Human Canvasfocuses on combining photography with body painting inspired by the many cultures I’ve encountered around the globe, bringing you a mixture of patterns and textures influenced by the indigenous peoples I’ve encountered on my travels.
Order your copies of Wild Elephants and Human Canvas today to guarantee you receive a signed copy when they are available in the coming weeks!
Every now and again I like to take a break from promoting my own books (Elephants! Human Canvas! – I’m shameless. Oh well – I tried!) to share my recommendations of the works of others with you. Sometimes they are simply educational, while others are inspirational. . . and in this case, both. World culture and tradition has always been as fascinating to me as wildlife. As I have accrued decades of world travel and come to identify the similarities and differences in our cultures, Ive only come to appreciate them that much more.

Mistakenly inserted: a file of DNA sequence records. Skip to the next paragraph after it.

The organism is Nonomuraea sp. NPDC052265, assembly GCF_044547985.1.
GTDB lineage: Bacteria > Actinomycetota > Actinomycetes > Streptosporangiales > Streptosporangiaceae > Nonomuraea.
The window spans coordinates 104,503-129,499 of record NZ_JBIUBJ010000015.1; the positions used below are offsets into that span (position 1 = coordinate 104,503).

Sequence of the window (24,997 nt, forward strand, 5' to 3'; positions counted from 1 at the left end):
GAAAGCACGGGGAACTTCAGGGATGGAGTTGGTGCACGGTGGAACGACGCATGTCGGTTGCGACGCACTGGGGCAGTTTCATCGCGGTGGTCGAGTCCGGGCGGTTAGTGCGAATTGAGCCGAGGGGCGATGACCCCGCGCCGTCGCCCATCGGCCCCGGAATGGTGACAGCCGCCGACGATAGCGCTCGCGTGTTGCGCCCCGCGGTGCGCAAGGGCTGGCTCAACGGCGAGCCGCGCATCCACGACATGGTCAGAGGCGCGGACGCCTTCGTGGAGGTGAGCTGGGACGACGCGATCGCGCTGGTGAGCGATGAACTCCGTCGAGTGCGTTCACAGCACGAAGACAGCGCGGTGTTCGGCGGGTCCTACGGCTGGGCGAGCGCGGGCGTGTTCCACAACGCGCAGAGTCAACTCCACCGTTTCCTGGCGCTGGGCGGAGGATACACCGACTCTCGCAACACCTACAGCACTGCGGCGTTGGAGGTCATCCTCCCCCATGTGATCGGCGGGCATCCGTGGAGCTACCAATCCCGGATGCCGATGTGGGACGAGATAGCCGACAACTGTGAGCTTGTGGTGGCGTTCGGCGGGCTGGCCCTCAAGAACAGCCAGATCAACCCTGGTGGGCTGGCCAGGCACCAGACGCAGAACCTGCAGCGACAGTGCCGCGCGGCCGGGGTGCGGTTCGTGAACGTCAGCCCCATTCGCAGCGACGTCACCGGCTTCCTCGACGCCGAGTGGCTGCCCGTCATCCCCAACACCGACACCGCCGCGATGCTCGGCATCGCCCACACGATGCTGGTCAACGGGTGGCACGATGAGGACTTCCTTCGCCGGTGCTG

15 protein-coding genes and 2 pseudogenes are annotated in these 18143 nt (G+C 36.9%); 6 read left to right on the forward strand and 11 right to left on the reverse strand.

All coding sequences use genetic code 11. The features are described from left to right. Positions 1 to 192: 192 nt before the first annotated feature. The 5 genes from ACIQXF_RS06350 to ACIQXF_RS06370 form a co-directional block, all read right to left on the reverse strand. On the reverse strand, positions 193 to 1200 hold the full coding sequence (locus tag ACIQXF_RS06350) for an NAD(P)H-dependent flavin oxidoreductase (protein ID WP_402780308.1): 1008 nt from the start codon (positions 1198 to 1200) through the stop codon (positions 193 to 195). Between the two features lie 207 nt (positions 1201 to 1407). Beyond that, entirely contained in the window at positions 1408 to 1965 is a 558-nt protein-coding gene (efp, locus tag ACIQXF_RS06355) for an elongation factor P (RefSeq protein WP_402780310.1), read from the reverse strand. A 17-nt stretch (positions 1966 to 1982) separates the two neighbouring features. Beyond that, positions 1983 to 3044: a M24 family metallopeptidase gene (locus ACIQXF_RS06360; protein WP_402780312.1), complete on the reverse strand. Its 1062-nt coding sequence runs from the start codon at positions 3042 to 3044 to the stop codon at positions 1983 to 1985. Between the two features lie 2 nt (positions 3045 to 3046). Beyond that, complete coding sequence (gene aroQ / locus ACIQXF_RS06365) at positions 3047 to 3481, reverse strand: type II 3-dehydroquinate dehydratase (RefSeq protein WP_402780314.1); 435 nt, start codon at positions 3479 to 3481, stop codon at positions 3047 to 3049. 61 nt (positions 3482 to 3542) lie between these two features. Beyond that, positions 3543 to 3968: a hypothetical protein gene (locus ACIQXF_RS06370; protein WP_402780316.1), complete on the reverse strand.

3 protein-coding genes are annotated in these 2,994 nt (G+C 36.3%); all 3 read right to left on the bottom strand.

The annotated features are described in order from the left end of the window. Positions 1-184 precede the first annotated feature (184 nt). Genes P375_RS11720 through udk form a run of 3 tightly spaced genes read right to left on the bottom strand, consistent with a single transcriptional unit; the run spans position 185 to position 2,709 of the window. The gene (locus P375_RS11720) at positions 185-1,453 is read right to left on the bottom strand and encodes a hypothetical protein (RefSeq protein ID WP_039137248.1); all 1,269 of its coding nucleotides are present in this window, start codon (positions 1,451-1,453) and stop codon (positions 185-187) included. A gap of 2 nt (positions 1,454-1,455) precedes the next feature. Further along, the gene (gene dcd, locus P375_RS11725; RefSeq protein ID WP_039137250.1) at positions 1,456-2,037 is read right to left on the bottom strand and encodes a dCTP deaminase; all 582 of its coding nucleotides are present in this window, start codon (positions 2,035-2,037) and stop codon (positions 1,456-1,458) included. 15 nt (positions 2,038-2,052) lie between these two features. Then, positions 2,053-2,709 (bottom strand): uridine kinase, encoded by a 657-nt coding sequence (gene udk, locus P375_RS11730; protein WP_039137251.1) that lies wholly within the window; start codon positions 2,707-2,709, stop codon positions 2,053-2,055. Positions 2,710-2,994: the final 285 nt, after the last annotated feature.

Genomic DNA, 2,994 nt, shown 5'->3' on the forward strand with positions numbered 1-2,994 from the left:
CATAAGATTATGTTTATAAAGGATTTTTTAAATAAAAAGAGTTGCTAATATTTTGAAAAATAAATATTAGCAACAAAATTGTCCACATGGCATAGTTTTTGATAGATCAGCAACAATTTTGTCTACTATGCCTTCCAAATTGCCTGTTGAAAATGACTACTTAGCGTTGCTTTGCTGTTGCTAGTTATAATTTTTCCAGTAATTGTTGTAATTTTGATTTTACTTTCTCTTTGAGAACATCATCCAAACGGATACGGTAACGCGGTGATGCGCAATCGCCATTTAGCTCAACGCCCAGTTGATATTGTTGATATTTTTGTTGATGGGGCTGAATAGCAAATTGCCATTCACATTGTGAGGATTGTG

In Divine Encounters: Sacred Rituals and Ceremonies of Asia by Hans Kemp, we have an excellent photo book that explores the many varied esoteric beliefs of the region both prevalent and obscure.
“The breadth and scope of Hans Kemp’s superb photography captures the expansive yet intimate nature of Asia’s ancient and thriving spiritual traditions.”
I found this book to be inspirational and highly motivating. It’s spawned so many ideas for possible future trips and projects. If you’re planning any trips to Asia in the near future and are looking to fill up your schedule, if you have an interest in world cultures and rituals, or if you simply want to check out some excellent photography, give it a look! Grab your copy on Hans’ website!
AW – Often students in my classes will bring work that shows an interesting subject, but without enough information to tell a complete story. I find that one effective tool for storytelling is using a wide-angle lens close to my subject, so that some of the background is included, creating a valuable sense of place.